Dispute over refinery near national park heats up

Monday, March 25, 2019

BISMARCK, N.D. (AP) — Parties involved in a dispute over whether North Dakota regulators should be involved in the siting of an oil refinery near Theodore Roosevelt National Park have filed their initial legal arguments in state court. Here’s a look at the dispute over the $800 million Davis Refinery being built by Meridian Energy.

Meridian wants to build the project just 3 miles from the park that’s the state’s top tourist attraction, drawing more than 700,000 visitors annually.

The company says the facility will be the “cleanest refinery on the planet,” a model for future plants and a boost for the area economy.

Environmental groups worry pollution will erode air quality at the park and mar its majestic scenery. Meridian began site work last summer and plans to resume construction this spring with a goal of having the refinery fully operating by mid-2021.

The amount of oil Meridian says it will process at the refinery is central to why North Dakota regulators never considered the appropriateness of the site.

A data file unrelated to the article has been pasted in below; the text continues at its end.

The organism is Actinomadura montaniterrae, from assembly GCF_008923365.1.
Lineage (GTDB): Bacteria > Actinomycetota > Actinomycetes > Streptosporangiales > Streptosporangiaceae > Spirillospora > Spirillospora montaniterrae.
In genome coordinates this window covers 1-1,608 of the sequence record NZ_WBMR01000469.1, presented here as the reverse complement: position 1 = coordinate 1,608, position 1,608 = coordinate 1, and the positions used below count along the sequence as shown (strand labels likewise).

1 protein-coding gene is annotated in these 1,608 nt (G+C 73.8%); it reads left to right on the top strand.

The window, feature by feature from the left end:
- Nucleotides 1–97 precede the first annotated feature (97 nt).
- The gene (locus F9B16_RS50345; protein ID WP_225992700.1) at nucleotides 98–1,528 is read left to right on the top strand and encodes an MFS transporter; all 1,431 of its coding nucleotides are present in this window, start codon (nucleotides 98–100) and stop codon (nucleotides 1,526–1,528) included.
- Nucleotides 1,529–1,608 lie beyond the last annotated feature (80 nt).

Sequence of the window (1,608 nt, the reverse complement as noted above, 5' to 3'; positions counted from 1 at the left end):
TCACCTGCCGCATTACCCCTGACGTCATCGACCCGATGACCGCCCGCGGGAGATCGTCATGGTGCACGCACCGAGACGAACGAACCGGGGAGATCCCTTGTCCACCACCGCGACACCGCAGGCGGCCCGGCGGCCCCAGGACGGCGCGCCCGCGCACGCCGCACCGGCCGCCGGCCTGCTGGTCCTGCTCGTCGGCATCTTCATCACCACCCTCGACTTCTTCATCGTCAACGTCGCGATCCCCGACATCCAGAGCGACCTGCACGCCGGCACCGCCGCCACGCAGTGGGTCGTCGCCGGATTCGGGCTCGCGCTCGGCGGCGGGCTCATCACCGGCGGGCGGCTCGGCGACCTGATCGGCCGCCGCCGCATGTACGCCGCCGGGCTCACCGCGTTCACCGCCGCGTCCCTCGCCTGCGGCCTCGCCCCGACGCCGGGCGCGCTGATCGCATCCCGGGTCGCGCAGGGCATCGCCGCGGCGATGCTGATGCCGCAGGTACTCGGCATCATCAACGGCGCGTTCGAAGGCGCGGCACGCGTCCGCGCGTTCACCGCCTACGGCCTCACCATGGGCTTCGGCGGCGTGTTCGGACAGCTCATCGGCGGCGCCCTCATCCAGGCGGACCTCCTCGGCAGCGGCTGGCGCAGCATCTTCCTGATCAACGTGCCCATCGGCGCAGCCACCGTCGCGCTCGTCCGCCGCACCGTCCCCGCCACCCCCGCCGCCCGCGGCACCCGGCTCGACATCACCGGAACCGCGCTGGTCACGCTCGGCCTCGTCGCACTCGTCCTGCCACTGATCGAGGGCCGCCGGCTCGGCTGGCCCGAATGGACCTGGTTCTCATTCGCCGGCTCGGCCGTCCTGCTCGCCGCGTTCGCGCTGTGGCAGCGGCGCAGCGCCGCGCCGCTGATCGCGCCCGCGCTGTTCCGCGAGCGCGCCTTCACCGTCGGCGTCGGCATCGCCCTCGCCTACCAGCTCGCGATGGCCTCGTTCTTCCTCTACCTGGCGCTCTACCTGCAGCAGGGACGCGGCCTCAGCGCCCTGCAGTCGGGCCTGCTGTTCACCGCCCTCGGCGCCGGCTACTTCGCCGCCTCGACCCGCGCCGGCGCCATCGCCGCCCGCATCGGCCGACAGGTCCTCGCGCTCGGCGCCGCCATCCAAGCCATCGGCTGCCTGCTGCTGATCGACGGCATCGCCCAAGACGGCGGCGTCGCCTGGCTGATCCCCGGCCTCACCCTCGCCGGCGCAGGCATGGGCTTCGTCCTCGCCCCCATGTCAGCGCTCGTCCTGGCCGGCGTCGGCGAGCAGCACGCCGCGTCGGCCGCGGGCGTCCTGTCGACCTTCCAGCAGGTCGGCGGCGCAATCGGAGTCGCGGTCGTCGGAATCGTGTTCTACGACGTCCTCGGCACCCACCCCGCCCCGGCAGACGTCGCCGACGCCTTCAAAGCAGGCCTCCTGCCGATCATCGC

Under state law, oil refineries with a capacity of 50,000 or more barrels daily need to obtain a site permit from the Public Service Commission, a process that involves public hearings and can take half a year or longer to complete.

Meridian initially told the media, investors and government officials that the refinery would have a capacity of 55,000 barrels, but the company later lowered the figure to 49,500.

The Environmental Law and Policy Center and the Dakota Resource Council believe Meridian pulled a fast one.

The groups criticized the commission for trusting the company and appealed to district court.

In their initial argument filed late last month, the groups say they haven’t even been given an opportunity to make their case in a formal hearing.

They want a chance to question Meridian CEO William Prentice about an affidavit he signed last August saying the company has “no current plans” for any expansion beyond 49,500 barrels per day.

“This statement flatly contradicted all publicly available information,” their attorneys wrote.

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